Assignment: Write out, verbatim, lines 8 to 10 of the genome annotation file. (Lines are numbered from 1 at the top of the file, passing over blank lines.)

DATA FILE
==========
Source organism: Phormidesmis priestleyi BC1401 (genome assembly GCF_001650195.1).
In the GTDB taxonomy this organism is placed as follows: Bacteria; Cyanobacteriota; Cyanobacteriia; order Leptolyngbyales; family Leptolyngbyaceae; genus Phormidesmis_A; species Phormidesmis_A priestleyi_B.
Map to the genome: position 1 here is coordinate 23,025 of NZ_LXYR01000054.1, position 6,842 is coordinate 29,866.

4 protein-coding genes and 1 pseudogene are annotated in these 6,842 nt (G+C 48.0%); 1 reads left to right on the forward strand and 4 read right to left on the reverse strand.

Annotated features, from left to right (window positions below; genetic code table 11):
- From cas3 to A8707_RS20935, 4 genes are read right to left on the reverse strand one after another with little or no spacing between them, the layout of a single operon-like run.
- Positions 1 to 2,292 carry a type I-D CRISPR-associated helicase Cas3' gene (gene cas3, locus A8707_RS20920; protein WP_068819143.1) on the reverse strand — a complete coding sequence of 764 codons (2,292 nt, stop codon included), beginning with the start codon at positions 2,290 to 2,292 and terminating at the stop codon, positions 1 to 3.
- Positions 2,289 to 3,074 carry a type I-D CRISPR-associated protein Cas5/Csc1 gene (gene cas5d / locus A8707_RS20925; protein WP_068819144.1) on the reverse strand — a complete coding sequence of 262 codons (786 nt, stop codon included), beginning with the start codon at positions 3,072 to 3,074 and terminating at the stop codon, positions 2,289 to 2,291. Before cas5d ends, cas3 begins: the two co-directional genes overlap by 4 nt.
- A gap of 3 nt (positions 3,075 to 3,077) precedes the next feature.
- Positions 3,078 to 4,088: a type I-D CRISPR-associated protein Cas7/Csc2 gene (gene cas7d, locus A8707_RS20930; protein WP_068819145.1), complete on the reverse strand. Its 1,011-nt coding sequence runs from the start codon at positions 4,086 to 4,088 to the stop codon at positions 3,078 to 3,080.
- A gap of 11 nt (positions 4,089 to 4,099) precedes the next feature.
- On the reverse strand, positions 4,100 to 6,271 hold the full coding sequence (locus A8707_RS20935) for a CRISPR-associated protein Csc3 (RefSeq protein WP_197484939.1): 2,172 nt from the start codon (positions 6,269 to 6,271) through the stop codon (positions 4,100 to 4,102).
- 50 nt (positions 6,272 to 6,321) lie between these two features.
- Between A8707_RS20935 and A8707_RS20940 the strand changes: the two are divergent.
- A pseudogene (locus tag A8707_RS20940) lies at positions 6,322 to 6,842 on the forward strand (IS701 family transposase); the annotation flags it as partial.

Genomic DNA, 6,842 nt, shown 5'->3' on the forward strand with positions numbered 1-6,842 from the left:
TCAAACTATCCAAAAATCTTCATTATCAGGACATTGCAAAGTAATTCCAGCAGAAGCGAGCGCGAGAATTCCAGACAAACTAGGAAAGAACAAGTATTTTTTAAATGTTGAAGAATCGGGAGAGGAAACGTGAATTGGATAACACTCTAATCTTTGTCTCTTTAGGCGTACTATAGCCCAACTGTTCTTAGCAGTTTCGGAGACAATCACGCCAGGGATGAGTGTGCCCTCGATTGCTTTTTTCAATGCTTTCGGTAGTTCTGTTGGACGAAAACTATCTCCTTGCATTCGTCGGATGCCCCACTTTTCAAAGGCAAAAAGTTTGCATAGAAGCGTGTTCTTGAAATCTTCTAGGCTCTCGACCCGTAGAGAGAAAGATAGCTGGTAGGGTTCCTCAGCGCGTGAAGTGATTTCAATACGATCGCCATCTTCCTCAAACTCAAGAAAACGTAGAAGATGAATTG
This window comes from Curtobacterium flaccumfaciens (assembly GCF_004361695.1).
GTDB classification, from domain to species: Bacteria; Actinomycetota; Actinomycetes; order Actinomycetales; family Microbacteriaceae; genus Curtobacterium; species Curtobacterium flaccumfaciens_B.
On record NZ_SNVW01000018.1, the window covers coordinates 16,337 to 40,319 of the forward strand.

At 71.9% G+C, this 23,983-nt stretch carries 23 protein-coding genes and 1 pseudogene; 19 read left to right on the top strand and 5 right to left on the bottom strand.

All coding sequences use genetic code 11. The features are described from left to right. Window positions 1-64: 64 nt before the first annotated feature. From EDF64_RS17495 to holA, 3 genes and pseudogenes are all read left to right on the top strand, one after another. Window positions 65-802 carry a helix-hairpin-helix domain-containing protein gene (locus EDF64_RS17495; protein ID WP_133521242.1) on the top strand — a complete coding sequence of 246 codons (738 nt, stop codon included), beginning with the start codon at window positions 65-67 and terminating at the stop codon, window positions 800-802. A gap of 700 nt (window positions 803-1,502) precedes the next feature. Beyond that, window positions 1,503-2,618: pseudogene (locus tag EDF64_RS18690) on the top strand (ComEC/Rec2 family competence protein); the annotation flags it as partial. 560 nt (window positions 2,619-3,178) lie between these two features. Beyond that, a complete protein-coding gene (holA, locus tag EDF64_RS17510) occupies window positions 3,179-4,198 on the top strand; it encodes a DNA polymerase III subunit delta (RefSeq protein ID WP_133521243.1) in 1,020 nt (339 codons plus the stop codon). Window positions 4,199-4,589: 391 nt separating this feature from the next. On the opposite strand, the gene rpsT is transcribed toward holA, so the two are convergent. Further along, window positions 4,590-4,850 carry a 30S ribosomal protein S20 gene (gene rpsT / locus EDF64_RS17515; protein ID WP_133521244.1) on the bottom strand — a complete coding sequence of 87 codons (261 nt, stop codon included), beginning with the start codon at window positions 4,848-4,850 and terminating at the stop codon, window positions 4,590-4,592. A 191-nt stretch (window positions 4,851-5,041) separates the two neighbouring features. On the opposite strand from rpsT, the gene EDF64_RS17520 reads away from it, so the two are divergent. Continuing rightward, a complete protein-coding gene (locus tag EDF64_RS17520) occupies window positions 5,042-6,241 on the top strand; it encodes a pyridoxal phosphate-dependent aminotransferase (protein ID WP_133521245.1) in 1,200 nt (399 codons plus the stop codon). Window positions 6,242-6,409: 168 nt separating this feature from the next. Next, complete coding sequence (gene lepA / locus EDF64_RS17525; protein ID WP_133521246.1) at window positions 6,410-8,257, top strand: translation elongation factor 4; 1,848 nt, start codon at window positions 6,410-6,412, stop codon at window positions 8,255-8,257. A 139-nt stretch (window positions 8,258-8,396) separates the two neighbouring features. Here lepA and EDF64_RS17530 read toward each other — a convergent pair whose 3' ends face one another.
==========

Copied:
- Positions 2,289 to 3,074 carry a type I-D CRISPR-associated protein Cas5/Csc1 gene (gene cas5d / locus A8707_RS20925; protein WP_068819144.1) on the reverse strand — a complete coding sequence of 262 codons (786 nt, stop codon included), beginning with the start codon at positions 3,072 to 3,074 and terminating at the stop codon, positions 2,289 to 2,291. Before cas5d ends, cas3 begins: the two co-directional genes overlap by 4 nt.
- A gap of 3 nt (positions 3,075 to 3,077) precedes the next feature.
- Positions 3,078 to 4,088: a type I-D CRISPR-associated protein Cas7/Csc2 gene (gene cas7d, locus A8707_RS20930; protein WP_068819145.1), complete on the reverse strand. Its 1,011-nt coding sequence runs from the start codon at positions 4,086 to 4,088 to the stop codon at positions 3,078 to 3,080.